Yes, it is permissible for Christians to drink alcohol. It is not a sin to have a drink. But, in saying this, we have to be careful not to encourage the misuse of alcohol upon ourselves or by using it to cause others to stumble. We have freedom in Christ (Gal. 5:1), and all things are lawful (1 Cor. 6:12). But again, we are not to use our freedom to sin or to cause others to stumble. We have to realize that God wants people to be responsible for their actions and to consider the welfare of others. Let's take a look at some Scripture that warns us about intoxication.
- "Wine is a mocker, strong drink a brawler, and whoever is intoxicated by it is not wise," (Prov. 20:1).
- "Woe to those who rise early in the morning that they may pursue strong drink," (Isaiah 5:11).
- "Woe to those who are heroes in drinking wine, and valiant men in mixing strong drink," (Isaiah 5:22).
Clearly, the Scriptures teach against intoxication. Again, the reason is that we are to be responsible for our actions. The misuse of alcohol impairs judgment, and this can have dire consequences upon our families, ourselves, and others. This is why intoxication is bad. However, there are some verses in the Bible which may shock a lot of Christians regarding the proper use of alcohol.
- "Give strong drink to him who is perishing, and wine to him whose life is bitter, 7 Let him drink and forget his poverty, and remember his trouble no more," (Prov. 31:6-7).
- "He causes the grass to grow for the cattle, and vegetation for the labor of man, so that he may bring forth food from the earth, 15 And wine which makes man’s heart glad, so that he may make his face glisten with oil, and food which sustains man’s heart," (Psalm 104:14-15).
We can see that there is a proper use of alcohol. We could categorize this use as medicinal. The ancients did not have the medicines like we have today. So, alcohol was used as a kind of curative. Consider this verse . . .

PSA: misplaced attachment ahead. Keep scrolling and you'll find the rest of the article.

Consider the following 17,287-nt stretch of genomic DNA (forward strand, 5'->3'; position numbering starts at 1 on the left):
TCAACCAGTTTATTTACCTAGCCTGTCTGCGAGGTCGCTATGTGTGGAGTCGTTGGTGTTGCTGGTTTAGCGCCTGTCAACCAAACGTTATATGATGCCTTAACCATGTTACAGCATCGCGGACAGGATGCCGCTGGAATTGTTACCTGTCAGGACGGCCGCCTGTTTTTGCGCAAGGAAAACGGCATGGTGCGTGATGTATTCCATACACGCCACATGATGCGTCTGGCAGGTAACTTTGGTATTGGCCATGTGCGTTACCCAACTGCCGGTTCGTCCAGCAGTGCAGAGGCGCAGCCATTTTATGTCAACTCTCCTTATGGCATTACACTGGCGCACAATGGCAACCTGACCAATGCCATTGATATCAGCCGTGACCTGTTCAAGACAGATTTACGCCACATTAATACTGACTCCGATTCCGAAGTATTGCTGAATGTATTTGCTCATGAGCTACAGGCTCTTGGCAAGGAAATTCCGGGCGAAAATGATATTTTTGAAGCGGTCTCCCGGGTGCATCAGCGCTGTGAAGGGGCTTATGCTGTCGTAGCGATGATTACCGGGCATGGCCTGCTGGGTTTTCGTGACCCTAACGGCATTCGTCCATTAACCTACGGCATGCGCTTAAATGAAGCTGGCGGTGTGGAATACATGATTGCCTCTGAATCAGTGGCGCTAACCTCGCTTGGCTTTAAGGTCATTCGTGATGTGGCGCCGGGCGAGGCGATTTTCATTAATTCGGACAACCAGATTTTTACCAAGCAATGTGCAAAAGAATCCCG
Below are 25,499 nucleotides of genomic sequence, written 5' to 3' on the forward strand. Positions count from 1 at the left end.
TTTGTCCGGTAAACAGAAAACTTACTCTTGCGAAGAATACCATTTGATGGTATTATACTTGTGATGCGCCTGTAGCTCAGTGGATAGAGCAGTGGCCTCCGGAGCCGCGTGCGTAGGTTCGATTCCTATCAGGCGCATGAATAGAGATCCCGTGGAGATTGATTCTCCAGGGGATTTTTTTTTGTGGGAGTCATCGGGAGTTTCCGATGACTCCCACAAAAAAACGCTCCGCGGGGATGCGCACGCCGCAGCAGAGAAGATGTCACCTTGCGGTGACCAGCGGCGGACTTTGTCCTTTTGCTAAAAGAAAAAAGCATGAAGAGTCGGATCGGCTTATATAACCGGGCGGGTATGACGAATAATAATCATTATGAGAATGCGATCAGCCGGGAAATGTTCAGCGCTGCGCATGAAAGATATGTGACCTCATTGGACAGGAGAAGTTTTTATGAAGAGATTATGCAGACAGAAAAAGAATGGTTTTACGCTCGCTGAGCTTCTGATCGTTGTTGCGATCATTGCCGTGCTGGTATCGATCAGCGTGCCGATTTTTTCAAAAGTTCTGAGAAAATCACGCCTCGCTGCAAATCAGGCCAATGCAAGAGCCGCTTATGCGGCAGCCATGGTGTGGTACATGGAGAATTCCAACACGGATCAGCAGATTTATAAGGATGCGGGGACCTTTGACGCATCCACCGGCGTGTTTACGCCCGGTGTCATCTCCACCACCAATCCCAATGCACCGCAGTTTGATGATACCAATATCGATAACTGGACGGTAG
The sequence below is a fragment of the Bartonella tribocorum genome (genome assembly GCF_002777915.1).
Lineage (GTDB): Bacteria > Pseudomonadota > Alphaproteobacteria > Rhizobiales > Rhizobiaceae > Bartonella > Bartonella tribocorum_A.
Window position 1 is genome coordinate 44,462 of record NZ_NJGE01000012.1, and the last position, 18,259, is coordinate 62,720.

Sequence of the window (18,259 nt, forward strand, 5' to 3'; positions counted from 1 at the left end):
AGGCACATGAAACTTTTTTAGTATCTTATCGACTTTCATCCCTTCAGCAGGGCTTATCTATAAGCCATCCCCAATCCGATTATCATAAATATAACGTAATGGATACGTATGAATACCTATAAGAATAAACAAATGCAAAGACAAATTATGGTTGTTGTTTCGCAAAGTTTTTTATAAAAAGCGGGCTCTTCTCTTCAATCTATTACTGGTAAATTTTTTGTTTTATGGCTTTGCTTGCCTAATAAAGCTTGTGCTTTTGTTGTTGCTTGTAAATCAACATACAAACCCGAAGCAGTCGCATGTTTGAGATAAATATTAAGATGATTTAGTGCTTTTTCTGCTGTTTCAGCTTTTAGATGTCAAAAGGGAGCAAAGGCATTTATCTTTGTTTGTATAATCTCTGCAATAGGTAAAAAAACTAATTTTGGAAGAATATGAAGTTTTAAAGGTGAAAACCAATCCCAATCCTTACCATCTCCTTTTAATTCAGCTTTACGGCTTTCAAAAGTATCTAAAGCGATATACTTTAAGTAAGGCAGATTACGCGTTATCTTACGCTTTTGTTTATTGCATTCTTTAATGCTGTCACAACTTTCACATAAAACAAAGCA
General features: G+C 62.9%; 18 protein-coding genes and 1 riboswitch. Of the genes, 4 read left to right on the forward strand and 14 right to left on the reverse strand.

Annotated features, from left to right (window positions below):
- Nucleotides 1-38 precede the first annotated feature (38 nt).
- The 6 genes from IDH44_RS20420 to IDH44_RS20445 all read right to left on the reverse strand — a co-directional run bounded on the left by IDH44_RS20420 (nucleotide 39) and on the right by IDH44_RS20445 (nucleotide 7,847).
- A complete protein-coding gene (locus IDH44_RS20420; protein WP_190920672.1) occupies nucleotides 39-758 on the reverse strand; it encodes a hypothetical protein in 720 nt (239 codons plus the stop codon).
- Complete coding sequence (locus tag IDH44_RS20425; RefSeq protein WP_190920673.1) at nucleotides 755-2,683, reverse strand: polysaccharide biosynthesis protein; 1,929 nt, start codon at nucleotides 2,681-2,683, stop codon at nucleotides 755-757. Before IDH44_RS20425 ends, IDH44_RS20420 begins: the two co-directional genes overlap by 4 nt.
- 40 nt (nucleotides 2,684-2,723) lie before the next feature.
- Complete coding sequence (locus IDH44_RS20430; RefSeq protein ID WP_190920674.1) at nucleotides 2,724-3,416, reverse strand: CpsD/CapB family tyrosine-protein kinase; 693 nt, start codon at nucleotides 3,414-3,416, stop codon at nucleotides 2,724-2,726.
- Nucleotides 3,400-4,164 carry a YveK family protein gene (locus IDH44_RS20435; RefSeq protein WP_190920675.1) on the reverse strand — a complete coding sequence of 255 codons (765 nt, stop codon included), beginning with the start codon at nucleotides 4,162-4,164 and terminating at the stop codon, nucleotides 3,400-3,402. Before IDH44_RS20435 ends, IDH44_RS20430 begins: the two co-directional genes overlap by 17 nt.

- "No longer drink water exclusively, but use a little wine for the sake of your stomach and your frequent ailments," (1 Tim. 5:23).
Jesus is our example of holiness, but some may be surprised to find there are Scriptures which would strongly imply that Jesus hung out with people who consumed alcohol and even consumed it Himself. Consider this verse:
- “The Son of Man came eating and drinking, and they say, ‘Behold, a gluttonous man and a drunkard, a friend of tax-gatherers and sinners!’ Yet wisdom is vindicated by her deeds,” (Matt. 11:19).
Now, this verse does not explicitly state that Jesus consumed alcohol. But Jesus does say that He came eating and drinking and that they accused Him of being a drunkard. It seems to be the most natural understanding to say that Jesus, according to His own words, was hanging out with those people who were looked down upon by the religious elite--and they drank alcohol. We know that Jesus went to heal the sick, not the well (Matt. 9:12); so He was with those who needed Him and in so doing, He ate and drank with them.
What does this mean for Christians? I'm forced to conclude it means that Christians, like Jesus, should be involved in the world, involved with those who "need healing," and like Jesus should be able to be accused of being someone who would eat and drink with unbelievers (yet without sin). Am I advocating having a "let's party" mentality by going out and carousing with the lost? Not at all. The Scriptures tell us we are to avoid sin. We are not to participate in sinful behavior. However, as Jesus has said, it is not the healthy who need to be healed. It is the sick who need Him. We need to carry the message of Christ to those who are lost. This is what Jesus did, and He was accused of being a drunkard for it.
Drinking alcohol is not an automatic sin. Instead, it is to be used wisely with consideration of others (so as not to cause them to stumble) and without intoxication lest we injure ourselves and others.